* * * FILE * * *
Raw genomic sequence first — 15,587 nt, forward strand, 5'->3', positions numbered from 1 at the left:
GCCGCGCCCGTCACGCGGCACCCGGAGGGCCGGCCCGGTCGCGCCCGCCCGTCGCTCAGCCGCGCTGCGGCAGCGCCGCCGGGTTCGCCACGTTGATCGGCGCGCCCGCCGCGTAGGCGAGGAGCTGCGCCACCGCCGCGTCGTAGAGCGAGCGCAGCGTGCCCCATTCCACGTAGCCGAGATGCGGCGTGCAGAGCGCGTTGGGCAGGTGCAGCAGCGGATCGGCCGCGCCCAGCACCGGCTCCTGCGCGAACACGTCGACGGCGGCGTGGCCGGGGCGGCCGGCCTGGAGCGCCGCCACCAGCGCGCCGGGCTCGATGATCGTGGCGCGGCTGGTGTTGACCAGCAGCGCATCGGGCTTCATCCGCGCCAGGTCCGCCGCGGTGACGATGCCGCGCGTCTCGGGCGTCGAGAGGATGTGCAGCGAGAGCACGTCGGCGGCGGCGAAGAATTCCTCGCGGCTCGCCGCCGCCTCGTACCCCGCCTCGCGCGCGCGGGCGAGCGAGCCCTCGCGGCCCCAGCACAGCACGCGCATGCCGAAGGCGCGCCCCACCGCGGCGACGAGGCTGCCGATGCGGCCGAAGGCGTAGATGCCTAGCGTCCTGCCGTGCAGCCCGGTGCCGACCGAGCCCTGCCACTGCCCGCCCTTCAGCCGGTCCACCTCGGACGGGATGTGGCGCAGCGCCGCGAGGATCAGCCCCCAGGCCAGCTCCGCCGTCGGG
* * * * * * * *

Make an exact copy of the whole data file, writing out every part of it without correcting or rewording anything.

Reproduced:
Raw genomic sequence first — 15,587 nt, forward strand, 5'->3', positions numbered from 1 at the left:
GCCGCGCCCGTCACGCGGCACCCGGAGGGCCGGCCCGGTCGCGCCCGCCCGTCGCTCAGCCGCGCTGCGGCAGCGCCGCCGGGTTCGCCACGTTGATCGGCGCGCCCGCCGCGTAGGCGAGGAGCTGCGCCACCGCCGCGTCGTAGAGCGAGCGCAGCGTGCCCCATTCCACGTAGCCGAGATGCGGCGTGCAGAGCGCGTTGGGCAGGTGCAGCAGCGGATCGGCCGCGCCCAGCACCGGCTCCTGCGCGAACACGTCGACGGCGGCGTGGCCGGGGCGGCCGGCCTGGAGCGCCGCCACCAGCGCGCCGGGCTCGATGATCGTGGCGCGGCTGGTGTTGACCAGCAGCGCATCGGGCTTCATCCGCGCCAGGTCCGCCGCGGTGACGATGCCGCGCGTCTCGGGCGTCGAGAGGATGTGCAGCGAGAGCACGTCGGCGGCGGCGAAGAATTCCTCGCGGCTCGCCGCCGCCTCGTACCCCGCCTCGCGCGCGCGGGCGAGCGAGCCCTCGCGGCCCCAGCACAGCACGCGCATGCCGAAGGCGCGCCCCACCGCGGCGACGAGGCTGCCGATGCGGCCGAAGGCGTAGATGCCTAGCGTCCTGCCGTGCAGCCCGGTGCCGACCGAGCCCTGCCACTGCCCGCCCTTCAGCCGGTCCACCTCGGACGGGATGTGGCGCAGCGCCGCGAGGATCAGCCCCCAGGCCAGCTCCGCCGTCGGG